Society for Economic Anthropology
Oral Presentation Session
Policy discourses of “youth employability” have frequently reified entrepreneurship as solution to individual and regional unemployment. Aligned with neoliberal understandings of the state, governments encourage the necessary conditions for entrepreneurship to blossom, and individuals are enabled to create their own opportunities as enterprising selves. Enterprising selves are considered to embody a typical mindset, they are innovative, self-motivated, dynamic (Wilde and Leonard 2018) and develop a flexible, reflexive habitus (Sweetman 2003). Although policies are aimed at business startups, the skills and attitudes of enterprising selves are equally valued in contemporary labour markets, particularly with regard to flexibility (Freeman 2014).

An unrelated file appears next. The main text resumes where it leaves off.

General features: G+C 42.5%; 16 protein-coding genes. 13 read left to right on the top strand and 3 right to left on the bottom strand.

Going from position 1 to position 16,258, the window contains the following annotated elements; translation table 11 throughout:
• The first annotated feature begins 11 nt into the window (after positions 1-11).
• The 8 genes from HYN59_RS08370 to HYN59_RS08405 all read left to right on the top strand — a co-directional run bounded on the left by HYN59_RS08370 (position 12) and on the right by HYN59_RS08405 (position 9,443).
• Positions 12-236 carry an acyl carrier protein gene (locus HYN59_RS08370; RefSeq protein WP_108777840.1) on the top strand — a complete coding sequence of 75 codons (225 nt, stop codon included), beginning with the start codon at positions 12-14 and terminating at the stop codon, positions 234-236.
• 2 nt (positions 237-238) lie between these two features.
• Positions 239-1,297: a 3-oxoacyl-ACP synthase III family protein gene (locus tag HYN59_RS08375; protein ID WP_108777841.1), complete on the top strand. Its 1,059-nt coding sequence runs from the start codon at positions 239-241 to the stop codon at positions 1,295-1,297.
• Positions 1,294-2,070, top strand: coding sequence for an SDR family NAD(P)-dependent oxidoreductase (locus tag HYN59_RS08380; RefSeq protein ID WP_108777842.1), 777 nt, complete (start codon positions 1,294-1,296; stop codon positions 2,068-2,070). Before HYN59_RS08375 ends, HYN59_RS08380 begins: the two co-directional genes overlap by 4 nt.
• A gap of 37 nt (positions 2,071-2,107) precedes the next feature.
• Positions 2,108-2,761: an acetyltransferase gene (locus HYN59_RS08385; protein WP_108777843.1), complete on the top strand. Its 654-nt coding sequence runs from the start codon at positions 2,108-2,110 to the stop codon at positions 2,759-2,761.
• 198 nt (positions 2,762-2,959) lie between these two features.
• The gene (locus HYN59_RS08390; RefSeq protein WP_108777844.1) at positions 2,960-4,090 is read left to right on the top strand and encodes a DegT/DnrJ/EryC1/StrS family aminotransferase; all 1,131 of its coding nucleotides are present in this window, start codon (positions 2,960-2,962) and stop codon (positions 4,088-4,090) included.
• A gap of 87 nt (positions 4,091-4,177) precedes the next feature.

This paper demonstrates how this notion of the enterprising self permeates and shapes the discourse and practices in youth employability and personal development programmes catering for young people in Britain from diverse social backgrounds. Drawing on Foucauldian analyses of governance and technologies of the self (Rose 1989; McKinlay and Starkey 1998), the paper charts the ways personal development programmes seek to develop the enterprising self through activities aimed at producing reflexive narratives of self, revealing the ways in which non-governmental organisation interact with, and become proxies for state governance.
Through comparative ethnographic case studies, the paper offers an in-depth analysis of the underlying discourses informing the structure and content of these schemes, and how they are experienced by the young people participating in them. Despite claims that selfhood is increasingly determined by individual choice (Beck and Beck-Gernsheim 2002), class emerges as key in individuals’ familiarity and ease with forming a reflexive habitus.